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Manteca eyes funding for 5th fire station
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Manteca is now exploring financing options for a fire station that will serve the fastest growing section of the community.
The City Council Tuesday approved 30 percent design drawings for the 6,711-square-foot station on land on the corner of Atherton Drive and Woodward Avenue in southeast Manteca. It will be the city’s fifth fire station.
It’s location not only will serve 2,465 homes already built in southeast Manteca that are outside of the city’s targeted response time of five minutes from existing stations, but it is situated so it will be able to serve the envisioned 1,050-acre Austin Road Business Park as well as more homes that are now under construction in the area.
And what you see built at that location will be replicated when a sixth fire station is built in southeast Manteca near the McKinley Avenue and Woodward Avenue intersection. That’s because the design for the Atherton Drive/Woodward Avenue was purposely developed to serve as a template for future stations to reduce costs.
The city has $1.6 million on hand as of June 30, 2017 in the government facilities fees account. The fees collected from growth are designed to cover growth’s share of municipal facilities such as police and fire stations, public works buildings, and city hall. They have already made it possible for Manteca to build a new animal shelter and a new vehicle maintenance facility in recent years on Wetmore Street.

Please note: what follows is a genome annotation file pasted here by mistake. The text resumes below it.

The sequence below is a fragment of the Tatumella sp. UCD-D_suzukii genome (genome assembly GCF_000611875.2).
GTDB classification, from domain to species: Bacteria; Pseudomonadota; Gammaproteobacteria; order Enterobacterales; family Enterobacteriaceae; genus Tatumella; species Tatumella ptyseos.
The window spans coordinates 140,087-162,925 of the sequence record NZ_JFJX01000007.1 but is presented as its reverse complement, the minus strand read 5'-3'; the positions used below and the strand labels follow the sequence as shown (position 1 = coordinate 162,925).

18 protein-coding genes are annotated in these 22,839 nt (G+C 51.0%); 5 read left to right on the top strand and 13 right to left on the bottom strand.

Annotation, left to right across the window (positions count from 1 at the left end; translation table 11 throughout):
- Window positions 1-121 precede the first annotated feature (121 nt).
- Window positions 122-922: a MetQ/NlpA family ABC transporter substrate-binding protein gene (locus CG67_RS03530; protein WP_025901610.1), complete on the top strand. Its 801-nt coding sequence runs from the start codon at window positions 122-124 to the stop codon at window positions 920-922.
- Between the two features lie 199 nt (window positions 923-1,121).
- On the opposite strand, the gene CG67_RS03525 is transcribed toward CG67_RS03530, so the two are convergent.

The goal is to return to the council in May with funding options for the $5 million fire station.
If a decision at that time is made to secure financing to build the station it could be opened in 2020.
The department has the staffing to man the station. An additional fire engine would be needed at a cost of around $500,000.
Fire Chief Kyle Shipherd noted the department is on track to surpass 1,000 calls for service this year in the area the fifth fire station will serve that is generally east of Main Street and south of the 120 Bypass. By 2020 that number is expected to exceed 1,250 a year. Of the 1,000 calls expected this year, 300 are on the 120 Bypass and Highway 99 corridors that would be within the proposed station’s assigned coverage area.
The station features a basic “L” design with four dorm rooms, two offices, living area, exercise area, task specific rooms and bays designed to accommodate larger apparatus than the standard fire engine company if need be.

To contact Dennis Wyatt, email dwyatt@mantecabulletin.com